between Plaintiff's first and second arguments, it is not entirely clear how the evidence Plaintiff
musters in support of her second argument – i.e., a record from Dr. McLain's office from
February 14, 2006 – is a record prior to December 31, 2005.
(See Pl.'s Mem. at 9).
Furthermore, Plaintiff fails to establish how records describing her condition after her alleged
period of disability would have been relevant to the ALJ's assessment of Plaintiff's credibility
concerning her condition during her alleged period of disability. Therefore, for a number of
reasons, this argument is simply off the mark.
Finally, Plaintiff submits that "[r]ecords submitted to the Appeals Council further lend
credence to the severity of the limitations alleged by the Plaintiff," referring to Dr. McLain's
letter, dated December 16, 2008. (Pl.'s Mem. at 9). The letter at issue, however, was written on
December 16, 2008, two months after the October 15, 2008 hearing. (Tr. 420). In making this
argument, Plaintiff essentially asserts that the ALJ erred by failing to take into consideration
evidence that Plaintiff never presented to the ALJ – indeed, evidence that the ALJ could not
consider because it had not yet come into existence.
In determining whether the ALJ's decision is supported by substantial evidence, the court
will only consider the evidence actually presented to the ALJ. See Wright v. Barnhart, 153 Fed.
Appx. 678, 684 (11th Cir. 2005) ("We have held that 'when the [Appeals Council] has denied
review, we will look only to the evidence actually presented to the ALJ in determining whether
the ALJ's decision is supported by substantial evidence.'") (citing Falge v. Apfel, 150 F.3d 1320,
1323 (11th Cir. 1998)). Because the ALJ was never actually presented with the evidence now
introduced by Plaintiff, the court cannot consider this evidence in reviewing the ALJ's decision
because the ALJ was never given an opportunity to consider it. This argument, therefore, is
Even if the court were to ignore the obvious breakdowns in Plaintiff's logic, it is not clear
how any of Plaintiff's allegations actually demonstrates error by the ALJ. Plaintiff's strategy
reveals itself in her statement that the "[r]ecords submitted to the Appeals Council further lend
credence to the severity of the limitations alleged by the Plaintiff." (Pl.'s Mem. at 9). Plaintiff
appears to be asking the court to reweigh the evidence in "evaluating the substance of the
action."4 Plaintiff misconstrues the role of this court. This court "may not decide facts anew,
reweigh the evidence, or substitute [its] judgment for that of the Commissioner." Dyer v.
Barnhart, 395 F.3d 1206, 1210 (11th Cir. 2005). The court's review of the ALJ's decision is
limited to whether his decision is supported by substantial evidence and whether the correct legal
standards were applied. 42 U.S.C. § 405(g); Wilson v. Barnhart, 284 F.3d at 1221.
After careful review, the court finds that substantial evidence supports the ALJ's decision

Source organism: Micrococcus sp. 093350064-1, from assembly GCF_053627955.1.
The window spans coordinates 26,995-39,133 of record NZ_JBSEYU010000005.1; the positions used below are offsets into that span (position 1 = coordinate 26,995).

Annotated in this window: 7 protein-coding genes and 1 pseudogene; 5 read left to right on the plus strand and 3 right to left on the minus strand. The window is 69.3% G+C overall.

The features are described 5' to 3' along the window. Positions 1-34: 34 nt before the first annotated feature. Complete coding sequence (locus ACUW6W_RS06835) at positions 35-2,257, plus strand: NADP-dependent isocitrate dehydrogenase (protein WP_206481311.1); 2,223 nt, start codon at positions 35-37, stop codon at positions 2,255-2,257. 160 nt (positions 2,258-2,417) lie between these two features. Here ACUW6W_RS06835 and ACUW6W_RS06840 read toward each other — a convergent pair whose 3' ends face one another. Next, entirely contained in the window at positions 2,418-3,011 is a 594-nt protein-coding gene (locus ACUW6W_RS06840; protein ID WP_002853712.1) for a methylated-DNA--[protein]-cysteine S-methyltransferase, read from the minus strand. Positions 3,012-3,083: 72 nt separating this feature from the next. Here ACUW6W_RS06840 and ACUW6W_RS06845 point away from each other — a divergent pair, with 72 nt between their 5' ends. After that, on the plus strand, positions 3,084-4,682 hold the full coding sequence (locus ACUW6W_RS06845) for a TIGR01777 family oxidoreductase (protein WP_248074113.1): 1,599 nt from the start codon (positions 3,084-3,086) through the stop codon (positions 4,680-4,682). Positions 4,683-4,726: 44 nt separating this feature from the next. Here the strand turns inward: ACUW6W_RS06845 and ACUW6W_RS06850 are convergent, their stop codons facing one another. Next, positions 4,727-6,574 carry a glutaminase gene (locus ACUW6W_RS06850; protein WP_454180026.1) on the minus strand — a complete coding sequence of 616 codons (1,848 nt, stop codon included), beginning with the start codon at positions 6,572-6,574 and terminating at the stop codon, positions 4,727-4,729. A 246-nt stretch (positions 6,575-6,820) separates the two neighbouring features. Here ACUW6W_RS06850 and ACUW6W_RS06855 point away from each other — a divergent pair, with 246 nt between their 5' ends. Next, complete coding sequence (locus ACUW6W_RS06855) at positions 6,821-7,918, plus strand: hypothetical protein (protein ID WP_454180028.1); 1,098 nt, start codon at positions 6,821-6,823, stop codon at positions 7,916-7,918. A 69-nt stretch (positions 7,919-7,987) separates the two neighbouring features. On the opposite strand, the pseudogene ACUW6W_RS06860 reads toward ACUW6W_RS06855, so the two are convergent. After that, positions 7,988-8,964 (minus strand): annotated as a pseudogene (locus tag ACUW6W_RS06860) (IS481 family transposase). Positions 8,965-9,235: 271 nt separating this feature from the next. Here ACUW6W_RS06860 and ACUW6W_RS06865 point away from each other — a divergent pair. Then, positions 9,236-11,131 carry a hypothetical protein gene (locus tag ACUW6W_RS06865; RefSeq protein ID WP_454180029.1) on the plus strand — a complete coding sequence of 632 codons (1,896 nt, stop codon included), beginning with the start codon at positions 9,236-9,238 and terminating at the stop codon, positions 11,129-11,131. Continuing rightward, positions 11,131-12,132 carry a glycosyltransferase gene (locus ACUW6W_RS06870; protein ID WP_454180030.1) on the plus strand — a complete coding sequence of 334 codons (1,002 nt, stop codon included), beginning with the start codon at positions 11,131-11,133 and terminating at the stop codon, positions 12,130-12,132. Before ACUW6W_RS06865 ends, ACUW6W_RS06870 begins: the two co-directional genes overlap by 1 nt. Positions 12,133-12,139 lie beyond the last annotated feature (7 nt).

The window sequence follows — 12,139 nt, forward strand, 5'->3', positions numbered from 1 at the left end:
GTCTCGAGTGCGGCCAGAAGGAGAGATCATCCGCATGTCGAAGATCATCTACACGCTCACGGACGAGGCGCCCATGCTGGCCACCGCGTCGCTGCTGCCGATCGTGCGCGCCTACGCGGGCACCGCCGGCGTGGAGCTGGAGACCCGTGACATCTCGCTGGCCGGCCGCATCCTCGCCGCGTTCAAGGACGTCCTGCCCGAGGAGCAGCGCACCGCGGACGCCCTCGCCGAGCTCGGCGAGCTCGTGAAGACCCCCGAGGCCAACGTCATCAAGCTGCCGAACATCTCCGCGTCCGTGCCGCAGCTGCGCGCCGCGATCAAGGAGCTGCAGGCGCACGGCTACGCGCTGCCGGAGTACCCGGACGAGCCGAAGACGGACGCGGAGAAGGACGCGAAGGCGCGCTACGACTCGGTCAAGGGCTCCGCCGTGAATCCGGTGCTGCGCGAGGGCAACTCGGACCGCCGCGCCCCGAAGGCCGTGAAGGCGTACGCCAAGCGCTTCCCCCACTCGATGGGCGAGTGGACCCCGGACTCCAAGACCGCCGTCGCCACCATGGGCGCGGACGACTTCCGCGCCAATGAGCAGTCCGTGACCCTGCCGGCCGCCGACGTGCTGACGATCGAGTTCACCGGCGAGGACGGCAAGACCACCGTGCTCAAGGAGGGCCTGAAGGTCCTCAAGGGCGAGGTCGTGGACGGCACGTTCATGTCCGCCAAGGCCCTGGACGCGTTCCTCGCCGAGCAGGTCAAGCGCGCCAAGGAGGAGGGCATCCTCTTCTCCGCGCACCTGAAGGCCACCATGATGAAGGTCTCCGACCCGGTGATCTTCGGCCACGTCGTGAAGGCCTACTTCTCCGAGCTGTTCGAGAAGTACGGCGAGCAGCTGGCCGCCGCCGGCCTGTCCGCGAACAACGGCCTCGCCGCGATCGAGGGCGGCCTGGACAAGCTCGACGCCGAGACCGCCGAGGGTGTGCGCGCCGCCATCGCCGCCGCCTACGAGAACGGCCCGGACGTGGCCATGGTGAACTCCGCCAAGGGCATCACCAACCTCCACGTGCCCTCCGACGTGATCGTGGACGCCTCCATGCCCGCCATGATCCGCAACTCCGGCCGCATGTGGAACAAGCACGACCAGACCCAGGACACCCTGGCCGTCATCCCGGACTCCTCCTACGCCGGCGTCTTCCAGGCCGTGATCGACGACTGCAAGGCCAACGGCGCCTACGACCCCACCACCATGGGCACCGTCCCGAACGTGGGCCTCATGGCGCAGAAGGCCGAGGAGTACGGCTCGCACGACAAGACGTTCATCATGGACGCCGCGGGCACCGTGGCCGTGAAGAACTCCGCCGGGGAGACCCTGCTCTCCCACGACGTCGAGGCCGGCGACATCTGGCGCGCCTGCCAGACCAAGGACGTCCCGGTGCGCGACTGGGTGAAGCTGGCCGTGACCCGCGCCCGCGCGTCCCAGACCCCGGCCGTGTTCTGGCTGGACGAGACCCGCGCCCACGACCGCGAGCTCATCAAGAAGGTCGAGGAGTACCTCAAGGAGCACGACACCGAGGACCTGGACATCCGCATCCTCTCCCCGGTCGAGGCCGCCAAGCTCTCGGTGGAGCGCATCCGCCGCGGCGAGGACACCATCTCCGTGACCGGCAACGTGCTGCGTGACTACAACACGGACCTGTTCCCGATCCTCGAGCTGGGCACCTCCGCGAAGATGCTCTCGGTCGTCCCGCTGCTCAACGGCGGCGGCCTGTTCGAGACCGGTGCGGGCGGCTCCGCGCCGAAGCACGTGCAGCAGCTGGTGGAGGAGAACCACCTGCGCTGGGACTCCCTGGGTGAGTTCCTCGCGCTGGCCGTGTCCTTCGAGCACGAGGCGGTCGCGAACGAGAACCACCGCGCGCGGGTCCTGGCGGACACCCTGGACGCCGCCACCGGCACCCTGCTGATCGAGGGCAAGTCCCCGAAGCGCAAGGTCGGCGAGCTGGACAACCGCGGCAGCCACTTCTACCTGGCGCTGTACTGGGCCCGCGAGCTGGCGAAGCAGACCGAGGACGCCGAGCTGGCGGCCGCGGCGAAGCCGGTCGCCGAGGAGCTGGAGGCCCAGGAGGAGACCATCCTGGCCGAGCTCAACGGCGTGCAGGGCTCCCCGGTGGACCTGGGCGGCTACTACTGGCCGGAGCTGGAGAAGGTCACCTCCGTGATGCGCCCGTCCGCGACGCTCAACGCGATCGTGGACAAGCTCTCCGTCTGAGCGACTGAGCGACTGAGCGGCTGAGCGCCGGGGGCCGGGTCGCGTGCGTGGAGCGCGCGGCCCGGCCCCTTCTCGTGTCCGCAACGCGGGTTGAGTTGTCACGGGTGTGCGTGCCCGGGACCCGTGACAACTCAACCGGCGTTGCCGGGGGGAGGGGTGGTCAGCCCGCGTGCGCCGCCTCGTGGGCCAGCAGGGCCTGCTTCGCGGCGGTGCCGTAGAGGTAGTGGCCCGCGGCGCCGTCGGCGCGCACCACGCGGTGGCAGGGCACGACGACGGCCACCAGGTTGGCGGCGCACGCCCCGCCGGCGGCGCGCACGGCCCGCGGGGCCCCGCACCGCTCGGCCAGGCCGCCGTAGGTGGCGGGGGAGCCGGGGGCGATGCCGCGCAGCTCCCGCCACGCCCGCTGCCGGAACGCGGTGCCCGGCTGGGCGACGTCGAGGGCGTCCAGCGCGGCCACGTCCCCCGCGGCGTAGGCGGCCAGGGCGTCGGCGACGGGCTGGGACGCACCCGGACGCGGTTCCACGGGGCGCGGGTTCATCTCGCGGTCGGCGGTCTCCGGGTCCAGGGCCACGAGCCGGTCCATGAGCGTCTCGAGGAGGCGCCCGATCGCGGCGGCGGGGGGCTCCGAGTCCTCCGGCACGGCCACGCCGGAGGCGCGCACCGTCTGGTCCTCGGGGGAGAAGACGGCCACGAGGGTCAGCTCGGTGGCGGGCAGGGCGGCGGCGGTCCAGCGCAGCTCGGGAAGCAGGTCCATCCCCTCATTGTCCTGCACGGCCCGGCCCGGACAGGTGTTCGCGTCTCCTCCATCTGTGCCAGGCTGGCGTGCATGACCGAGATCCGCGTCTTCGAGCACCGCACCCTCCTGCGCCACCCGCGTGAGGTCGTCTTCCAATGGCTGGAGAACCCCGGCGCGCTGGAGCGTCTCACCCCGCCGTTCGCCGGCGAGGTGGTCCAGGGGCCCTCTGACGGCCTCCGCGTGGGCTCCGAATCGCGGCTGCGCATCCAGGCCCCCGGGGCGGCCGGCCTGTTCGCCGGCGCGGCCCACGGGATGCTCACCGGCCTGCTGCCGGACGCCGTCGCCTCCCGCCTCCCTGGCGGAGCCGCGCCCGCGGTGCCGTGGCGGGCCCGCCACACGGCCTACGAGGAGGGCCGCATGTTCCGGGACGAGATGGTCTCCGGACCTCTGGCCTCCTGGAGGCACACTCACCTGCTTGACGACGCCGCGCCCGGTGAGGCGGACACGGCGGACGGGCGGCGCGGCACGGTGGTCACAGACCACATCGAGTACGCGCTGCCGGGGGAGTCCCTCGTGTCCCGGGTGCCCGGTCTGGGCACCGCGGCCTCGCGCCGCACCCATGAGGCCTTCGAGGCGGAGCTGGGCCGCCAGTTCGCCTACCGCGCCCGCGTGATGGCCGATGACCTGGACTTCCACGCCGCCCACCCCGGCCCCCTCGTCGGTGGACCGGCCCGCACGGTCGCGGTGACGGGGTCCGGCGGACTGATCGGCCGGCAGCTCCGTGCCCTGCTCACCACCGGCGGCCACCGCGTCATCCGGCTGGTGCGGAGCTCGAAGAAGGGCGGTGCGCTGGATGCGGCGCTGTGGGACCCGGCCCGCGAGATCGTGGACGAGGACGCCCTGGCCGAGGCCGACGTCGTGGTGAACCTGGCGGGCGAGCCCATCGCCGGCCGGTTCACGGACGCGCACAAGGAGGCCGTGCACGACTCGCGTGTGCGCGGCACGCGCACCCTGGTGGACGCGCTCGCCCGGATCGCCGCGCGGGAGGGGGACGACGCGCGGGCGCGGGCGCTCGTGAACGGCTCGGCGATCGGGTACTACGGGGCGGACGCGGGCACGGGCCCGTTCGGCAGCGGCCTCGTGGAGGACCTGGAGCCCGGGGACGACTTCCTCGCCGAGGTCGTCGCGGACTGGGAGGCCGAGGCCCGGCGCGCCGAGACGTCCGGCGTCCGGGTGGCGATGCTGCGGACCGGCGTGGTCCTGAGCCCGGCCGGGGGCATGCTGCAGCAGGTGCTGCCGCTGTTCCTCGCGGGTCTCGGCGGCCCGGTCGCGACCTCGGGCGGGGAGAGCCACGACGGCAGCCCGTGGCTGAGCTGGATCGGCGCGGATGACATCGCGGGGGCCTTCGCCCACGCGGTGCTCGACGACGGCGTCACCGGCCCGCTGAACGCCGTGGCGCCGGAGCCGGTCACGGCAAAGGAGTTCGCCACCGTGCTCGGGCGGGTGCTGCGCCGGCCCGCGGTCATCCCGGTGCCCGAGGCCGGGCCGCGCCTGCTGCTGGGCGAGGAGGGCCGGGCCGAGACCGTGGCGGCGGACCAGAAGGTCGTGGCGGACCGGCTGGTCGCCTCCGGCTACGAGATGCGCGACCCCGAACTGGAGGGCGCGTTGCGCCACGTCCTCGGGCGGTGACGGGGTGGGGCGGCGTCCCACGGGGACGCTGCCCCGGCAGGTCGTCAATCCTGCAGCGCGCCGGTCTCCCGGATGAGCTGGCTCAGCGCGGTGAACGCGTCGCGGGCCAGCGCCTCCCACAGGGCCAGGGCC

not to credit Plaintiff's pain testimony. In reaching his decision, the ALJ noted that "[Plaintiff's]
medical records do not establish that her symptoms prevented her from performing her past
relevant work through the date last insured." (Tr. 17). This finding is supported by the record.
(Tr. 151-61, 163-70, 175, 177-217, 220-41, 251-94). The ALJ took into account Dr. Clark's
records through the date last insured that showed that Plaintiff had not complained of significant
pain or limitations related to fibromyalgia or any other impairment. (Tr. 17). This finding is
supported by the record. (Tr. 177-217). The ALJ noted that, although Plaintiff complained of
fatigue, anxiety, and depression in February 2005, these conditions had been controlled through
medication by June 2005. (Tr. 17). This finding is supported by the record. (Tr. 236). The ALJ
noted that Plaintiff's whole body bone scan in September 2005 showed minimal arthritic changes
in her knees, hips, and shoulders. (Tr. 17). This finding is supported by the record. (Tr. 154).
Plaintiff's venous Doppler study also returned normal results.
echocardiogram in December 2005 also revealed no abnormalities. (Tr. 164).
Plaintiff appears to believe that "[t]he district court reviews the Commissioner's legal decision de nova [sic] in
evaluating the substance of the action." (Pl.'s Mem. at 2). The court does review legal issues de novo. Moore v.
Barnhart, 405 F. 3d at 1211 (11th Cir. 2005). However, substantive determinations are reserved for the Commissioner
and the court only reviews the Commissioner's substantive determinations to see if they are supported by substantial
evidence. 42 U.S.C. § 405(g); Wilson v. Barnhart, 284 F.3d at 1221 (11th Cir. 2002).
Plaintiff was diagnosed with fibromyalgia in February 2006, but medical records do not
indicate that she was experiencing disabling pain or limitations at that time. (Tr. 245). While
the rheumatologist did report that Plaintiff needed a disability access parking placard in
November 2006, this came almost a year after the date last insured and only concerned Plaintiff's
limited ability to walk. (Tr. 368). As the ALJ correctly stated, a limited ability to walk is not
inconsistent with the finding that Plaintiff could perform her past relevant work. (Tr. 17).
Finally, the ALJ noted that no treating or examining physician had reported that Plaintiff's
physical or mental impairments would cause her to be unable to perform her past relevant work,
her depression and anxiety were controlled with medication, and she suffered no significant side
effects from her medication that were not addressed through medication changes. (Tr. 17-18).
As a whole, the record supports the ALJ's determination not to credit Plaintiff's pain testimony.
Therefore, the court finds the ALJ's decision is supported by substantial evidence.
The court concludes that the ALJ's determination that Plaintiff was not disabled during
the period insured is supported by substantial evidence, and proper legal standards were applied
in reaching this determination. The Commissioner's final decision is due to be affirmed and a
separate order in accordance with this memorandum of decision will be entered.
DONE and ORDERED this
day of September, 2012.
R. DAVID PROCTOR
UNITED STATES DISTRICT JUDGE